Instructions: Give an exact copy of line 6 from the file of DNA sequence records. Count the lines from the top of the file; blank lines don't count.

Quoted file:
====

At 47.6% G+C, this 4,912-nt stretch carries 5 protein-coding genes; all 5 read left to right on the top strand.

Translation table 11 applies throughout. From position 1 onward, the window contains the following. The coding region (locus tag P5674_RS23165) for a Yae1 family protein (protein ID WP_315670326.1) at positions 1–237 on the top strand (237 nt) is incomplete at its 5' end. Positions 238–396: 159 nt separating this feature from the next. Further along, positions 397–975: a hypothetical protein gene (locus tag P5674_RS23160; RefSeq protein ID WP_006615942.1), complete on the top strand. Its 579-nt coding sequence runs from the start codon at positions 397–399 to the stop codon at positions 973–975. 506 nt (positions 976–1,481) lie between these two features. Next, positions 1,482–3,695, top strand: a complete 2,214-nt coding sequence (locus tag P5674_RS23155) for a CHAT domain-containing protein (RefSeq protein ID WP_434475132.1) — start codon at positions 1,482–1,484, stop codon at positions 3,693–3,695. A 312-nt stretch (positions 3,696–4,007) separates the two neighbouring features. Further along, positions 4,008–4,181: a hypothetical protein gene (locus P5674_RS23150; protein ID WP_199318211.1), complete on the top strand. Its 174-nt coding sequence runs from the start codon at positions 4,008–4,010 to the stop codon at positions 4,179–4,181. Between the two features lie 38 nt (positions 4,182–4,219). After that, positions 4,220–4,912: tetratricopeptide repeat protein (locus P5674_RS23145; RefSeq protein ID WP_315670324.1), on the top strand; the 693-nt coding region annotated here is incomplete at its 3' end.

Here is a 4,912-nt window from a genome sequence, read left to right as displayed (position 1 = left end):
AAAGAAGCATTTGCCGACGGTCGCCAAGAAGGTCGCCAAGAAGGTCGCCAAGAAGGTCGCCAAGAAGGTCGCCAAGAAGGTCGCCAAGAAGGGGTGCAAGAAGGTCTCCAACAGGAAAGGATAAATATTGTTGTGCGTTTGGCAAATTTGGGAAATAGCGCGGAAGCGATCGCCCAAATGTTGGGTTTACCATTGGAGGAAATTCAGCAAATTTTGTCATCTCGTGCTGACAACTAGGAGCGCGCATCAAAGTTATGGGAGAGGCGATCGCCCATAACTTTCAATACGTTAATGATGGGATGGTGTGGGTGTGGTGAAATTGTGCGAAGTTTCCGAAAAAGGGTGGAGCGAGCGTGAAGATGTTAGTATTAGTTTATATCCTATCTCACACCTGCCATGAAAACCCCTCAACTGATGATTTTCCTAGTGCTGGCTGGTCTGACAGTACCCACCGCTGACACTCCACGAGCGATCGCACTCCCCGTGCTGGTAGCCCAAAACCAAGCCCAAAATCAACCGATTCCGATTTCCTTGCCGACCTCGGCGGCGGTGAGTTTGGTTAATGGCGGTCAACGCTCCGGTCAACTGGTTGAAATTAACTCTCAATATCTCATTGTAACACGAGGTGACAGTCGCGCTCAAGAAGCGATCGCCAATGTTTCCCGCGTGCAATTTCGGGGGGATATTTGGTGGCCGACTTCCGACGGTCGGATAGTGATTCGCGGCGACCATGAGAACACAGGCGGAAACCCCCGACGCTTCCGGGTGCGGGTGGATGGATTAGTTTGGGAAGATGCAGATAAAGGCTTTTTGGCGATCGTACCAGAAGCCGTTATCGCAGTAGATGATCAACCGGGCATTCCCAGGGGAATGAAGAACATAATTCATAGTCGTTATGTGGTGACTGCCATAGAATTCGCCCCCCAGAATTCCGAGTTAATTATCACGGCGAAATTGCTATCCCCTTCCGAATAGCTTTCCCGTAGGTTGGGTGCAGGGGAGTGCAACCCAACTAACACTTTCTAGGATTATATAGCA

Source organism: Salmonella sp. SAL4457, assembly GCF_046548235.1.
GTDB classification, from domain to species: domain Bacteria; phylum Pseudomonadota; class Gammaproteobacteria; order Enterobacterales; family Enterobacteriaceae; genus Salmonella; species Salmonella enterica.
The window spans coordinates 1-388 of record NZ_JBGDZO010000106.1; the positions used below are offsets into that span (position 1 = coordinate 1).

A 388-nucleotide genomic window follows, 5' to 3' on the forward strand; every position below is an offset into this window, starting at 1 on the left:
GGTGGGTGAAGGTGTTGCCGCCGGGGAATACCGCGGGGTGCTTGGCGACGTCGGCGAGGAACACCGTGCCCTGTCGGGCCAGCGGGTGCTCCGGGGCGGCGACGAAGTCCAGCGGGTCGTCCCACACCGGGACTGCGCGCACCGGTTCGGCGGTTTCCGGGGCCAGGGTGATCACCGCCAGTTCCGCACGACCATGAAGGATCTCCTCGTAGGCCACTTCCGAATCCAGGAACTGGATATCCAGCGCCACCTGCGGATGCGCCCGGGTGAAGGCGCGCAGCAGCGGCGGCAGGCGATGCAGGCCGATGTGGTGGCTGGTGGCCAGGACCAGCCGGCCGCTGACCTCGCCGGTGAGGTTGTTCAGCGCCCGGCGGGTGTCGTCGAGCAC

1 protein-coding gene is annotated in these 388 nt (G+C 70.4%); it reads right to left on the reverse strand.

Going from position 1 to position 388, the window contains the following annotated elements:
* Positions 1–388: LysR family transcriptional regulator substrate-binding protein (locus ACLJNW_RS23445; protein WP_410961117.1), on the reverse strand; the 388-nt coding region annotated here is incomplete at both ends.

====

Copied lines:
GTDB classification, from domain to species: domain Bacteria; phylum Pseudomonadota; class Gammaproteobacteria; order Enterobacterales; family Enterobacteriaceae; genus Salmonella; species Salmonella enterica.